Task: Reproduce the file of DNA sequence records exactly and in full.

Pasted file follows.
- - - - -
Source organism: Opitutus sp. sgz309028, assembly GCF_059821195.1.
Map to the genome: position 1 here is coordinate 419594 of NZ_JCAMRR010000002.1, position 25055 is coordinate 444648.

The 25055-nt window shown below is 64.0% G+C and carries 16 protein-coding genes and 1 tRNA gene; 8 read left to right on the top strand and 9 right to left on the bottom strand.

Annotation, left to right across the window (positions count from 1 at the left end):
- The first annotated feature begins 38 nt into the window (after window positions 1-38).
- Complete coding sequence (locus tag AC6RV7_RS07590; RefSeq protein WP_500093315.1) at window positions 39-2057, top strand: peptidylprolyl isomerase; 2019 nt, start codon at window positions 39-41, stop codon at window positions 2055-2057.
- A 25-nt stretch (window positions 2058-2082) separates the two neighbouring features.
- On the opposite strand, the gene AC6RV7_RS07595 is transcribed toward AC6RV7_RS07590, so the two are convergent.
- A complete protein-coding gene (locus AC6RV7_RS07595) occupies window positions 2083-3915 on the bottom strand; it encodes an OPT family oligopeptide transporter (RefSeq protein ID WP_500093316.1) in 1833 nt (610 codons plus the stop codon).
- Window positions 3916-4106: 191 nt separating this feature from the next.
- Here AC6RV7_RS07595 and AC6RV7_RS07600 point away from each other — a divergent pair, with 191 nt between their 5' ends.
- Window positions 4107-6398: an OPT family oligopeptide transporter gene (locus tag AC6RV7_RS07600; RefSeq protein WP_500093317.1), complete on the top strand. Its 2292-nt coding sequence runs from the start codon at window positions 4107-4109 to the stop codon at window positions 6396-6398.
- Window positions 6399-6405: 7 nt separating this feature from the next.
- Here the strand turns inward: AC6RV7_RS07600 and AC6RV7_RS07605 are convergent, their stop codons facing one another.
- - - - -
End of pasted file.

Source organism: Opitutus sp. sgz309028, assembly GCF_059821195.1.
Map to the genome: position 1 here is coordinate 419594 of NZ_JCAMRR010000002.1, position 25055 is coordinate 444648.

The 25055-nt window shown below is 64.0% G+C and carries 16 protein-coding genes and 1 tRNA gene; 8 read left to right on the top strand and 9 right to left on the bottom strand.

Annotation, left to right across the window (positions count from 1 at the left end):
- The first annotated feature begins 38 nt into the window (after window positions 1-38).
- Complete coding sequence (locus tag AC6RV7_RS07590; RefSeq protein WP_500093315.1) at window positions 39-2057, top strand: peptidylprolyl isomerase; 2019 nt, start codon at window positions 39-41, stop codon at window positions 2055-2057.
- A 25-nt stretch (window positions 2058-2082) separates the two neighbouring features.
- On the opposite strand, the gene AC6RV7_RS07595 is transcribed toward AC6RV7_RS07590, so the two are convergent.
- A complete protein-coding gene (locus AC6RV7_RS07595) occupies window positions 2083-3915 on the bottom strand; it encodes an OPT family oligopeptide transporter (RefSeq protein ID WP_500093316.1) in 1833 nt (610 codons plus the stop codon).
- Window positions 3916-4106: 191 nt separating this feature from the next.
- Here AC6RV7_RS07595 and AC6RV7_RS07600 point away from each other — a divergent pair, with 191 nt between their 5' ends.
- Window positions 4107-6398: an OPT family oligopeptide transporter gene (locus tag AC6RV7_RS07600; RefSeq protein WP_500093317.1), complete on the top strand. Its 2292-nt coding sequence runs from the start codon at window positions 4107-4109 to the stop codon at window positions 6396-6398.
- Window positions 6399-6405: 7 nt separating this feature from the next.
- Here the strand turns inward: AC6RV7_RS07600 and AC6RV7_RS07605 are convergent, their stop codons facing one another.